Apple has responded to that bizarre incident over the weekend involving a glut of Vietnamese, copyright-infringing book apps rocking to best-seller status on the backs of hacked iTunes accounts.
The developer Thuat Nguyen and his apps were removed from the App Store for violating the developer Program License Agreement, including fraudulent purchase patterns.
Developers do not receive any iTunes confidential customer data when an app is downloaded.
If your credit card or iTunes password is stolen and used on iTunes we recommend that you contact your financial institution and inquire about canceling the card and issuing a chargeback for any unauthorized transactions. We also recommend that you change your iTunes account password immediately. For more information on best practices for password security visit http://www.apple.com/support/itunes.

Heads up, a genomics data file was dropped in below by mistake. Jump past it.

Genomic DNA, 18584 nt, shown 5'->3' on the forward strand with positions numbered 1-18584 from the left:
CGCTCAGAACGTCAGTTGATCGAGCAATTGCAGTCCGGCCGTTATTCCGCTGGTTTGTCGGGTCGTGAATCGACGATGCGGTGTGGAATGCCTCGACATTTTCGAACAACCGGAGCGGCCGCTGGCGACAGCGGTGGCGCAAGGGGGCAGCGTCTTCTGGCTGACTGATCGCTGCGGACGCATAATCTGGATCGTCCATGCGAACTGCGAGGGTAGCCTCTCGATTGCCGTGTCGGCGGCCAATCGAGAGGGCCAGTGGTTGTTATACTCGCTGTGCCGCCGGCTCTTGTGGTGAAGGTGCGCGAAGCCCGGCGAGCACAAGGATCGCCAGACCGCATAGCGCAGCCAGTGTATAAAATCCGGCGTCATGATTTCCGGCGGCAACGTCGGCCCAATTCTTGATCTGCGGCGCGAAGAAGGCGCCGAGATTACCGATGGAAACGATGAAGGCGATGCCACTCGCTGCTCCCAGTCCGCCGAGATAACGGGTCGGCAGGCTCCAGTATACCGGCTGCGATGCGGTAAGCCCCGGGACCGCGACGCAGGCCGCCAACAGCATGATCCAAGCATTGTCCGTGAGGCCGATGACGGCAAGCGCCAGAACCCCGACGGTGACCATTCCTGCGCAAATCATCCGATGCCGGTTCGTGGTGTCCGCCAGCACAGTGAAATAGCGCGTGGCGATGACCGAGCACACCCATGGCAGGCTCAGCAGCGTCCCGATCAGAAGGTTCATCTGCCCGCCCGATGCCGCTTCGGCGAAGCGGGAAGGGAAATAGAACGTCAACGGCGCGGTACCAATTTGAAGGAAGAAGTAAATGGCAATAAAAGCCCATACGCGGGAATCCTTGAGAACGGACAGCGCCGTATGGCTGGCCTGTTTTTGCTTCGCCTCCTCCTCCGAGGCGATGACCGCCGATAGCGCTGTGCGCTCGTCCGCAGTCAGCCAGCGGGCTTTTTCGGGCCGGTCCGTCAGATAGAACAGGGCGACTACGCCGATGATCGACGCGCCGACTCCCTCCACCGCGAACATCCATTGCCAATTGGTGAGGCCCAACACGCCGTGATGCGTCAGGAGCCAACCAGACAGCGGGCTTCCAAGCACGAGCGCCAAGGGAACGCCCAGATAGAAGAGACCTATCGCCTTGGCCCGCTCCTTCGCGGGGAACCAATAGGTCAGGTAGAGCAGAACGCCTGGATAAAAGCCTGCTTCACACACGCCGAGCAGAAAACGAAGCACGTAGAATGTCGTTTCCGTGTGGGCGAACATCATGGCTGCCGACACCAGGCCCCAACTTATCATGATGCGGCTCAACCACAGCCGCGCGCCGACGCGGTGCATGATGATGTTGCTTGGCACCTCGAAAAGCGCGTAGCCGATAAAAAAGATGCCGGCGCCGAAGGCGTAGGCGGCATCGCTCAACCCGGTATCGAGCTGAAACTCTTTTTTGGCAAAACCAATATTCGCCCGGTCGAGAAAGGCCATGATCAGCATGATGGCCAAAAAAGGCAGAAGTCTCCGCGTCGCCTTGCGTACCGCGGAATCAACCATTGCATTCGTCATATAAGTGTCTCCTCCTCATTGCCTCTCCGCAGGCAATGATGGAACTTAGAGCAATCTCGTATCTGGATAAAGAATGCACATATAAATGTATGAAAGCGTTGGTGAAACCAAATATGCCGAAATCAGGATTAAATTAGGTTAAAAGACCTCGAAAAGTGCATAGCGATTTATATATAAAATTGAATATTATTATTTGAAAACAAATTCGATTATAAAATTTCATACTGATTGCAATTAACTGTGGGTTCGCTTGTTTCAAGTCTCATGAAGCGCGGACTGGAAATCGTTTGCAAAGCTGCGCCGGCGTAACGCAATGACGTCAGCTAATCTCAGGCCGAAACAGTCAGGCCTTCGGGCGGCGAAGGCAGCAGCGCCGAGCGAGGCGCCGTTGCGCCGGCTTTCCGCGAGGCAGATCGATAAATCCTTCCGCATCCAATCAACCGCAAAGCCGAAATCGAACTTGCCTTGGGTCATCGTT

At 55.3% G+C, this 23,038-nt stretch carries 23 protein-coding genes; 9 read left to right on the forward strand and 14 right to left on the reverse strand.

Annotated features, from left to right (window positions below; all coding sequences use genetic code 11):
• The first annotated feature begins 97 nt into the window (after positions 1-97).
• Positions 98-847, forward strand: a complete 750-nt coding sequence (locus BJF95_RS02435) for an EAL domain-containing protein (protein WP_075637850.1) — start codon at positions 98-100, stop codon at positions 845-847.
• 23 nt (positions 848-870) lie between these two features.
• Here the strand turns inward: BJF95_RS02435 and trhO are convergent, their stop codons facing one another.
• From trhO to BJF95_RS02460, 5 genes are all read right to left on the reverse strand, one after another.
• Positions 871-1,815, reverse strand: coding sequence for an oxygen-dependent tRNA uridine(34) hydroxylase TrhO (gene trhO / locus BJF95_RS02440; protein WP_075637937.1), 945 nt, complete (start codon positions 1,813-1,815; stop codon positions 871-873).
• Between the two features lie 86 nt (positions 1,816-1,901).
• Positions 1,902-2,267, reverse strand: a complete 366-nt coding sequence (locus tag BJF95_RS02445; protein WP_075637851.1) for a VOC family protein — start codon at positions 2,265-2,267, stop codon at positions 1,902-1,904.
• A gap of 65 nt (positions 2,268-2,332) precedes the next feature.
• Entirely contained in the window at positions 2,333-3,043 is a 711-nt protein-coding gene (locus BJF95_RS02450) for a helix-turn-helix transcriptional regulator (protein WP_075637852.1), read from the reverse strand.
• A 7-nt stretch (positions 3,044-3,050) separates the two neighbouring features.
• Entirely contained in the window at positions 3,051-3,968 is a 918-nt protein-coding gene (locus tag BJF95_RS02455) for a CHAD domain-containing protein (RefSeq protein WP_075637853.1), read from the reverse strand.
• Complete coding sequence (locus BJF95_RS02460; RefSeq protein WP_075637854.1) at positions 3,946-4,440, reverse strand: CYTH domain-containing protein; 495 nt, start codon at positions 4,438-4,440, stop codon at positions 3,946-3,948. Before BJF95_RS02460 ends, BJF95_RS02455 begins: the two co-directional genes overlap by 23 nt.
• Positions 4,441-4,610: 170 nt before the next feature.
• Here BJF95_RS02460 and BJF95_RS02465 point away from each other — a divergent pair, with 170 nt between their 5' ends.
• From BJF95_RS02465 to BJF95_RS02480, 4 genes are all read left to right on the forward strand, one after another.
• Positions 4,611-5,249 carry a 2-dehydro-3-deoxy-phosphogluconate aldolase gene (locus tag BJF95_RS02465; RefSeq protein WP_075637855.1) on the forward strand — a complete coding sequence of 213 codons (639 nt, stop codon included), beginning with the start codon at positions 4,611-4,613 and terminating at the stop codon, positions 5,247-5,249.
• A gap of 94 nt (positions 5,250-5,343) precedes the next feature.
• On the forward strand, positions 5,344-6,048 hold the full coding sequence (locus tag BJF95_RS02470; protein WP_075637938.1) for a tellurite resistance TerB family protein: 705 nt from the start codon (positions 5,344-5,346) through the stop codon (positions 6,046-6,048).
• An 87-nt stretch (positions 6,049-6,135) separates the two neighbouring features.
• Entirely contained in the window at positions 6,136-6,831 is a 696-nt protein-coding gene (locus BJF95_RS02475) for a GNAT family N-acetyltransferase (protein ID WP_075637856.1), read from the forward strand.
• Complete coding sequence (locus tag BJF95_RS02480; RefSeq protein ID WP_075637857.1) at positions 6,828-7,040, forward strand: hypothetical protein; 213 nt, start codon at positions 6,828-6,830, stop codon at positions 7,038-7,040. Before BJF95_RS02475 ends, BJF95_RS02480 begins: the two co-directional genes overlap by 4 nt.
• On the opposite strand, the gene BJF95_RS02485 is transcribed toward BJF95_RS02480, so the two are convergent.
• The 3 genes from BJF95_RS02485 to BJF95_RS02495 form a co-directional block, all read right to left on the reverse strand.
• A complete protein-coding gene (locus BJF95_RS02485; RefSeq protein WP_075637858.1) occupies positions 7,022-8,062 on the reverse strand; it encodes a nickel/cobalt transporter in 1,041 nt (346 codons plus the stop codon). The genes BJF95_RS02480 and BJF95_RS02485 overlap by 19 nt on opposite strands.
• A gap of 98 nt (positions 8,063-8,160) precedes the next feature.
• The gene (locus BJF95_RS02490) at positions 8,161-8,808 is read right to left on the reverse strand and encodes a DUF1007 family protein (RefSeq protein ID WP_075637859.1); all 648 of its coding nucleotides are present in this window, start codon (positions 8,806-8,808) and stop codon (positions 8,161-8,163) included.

Good advice for this incident, great advice in general. Also remember to never, not ever, click a link in an email and log into an account. That's how social engineering attacks like Phishing scams work. Use a strong password (long, with numbers and symbols), keep it unique, and change it once and a while. Treat it as securely as you treat your credit card and cash -- because that's what it is.
UPDATE: According to Clayton Morris who followed up with Apple, about 400 users were impacted. iTunes's servers were not hacked. In response Apple will be increasing the frequency they require you to enter your credit card verification number going forward.
[Engadget, Clayton Morr]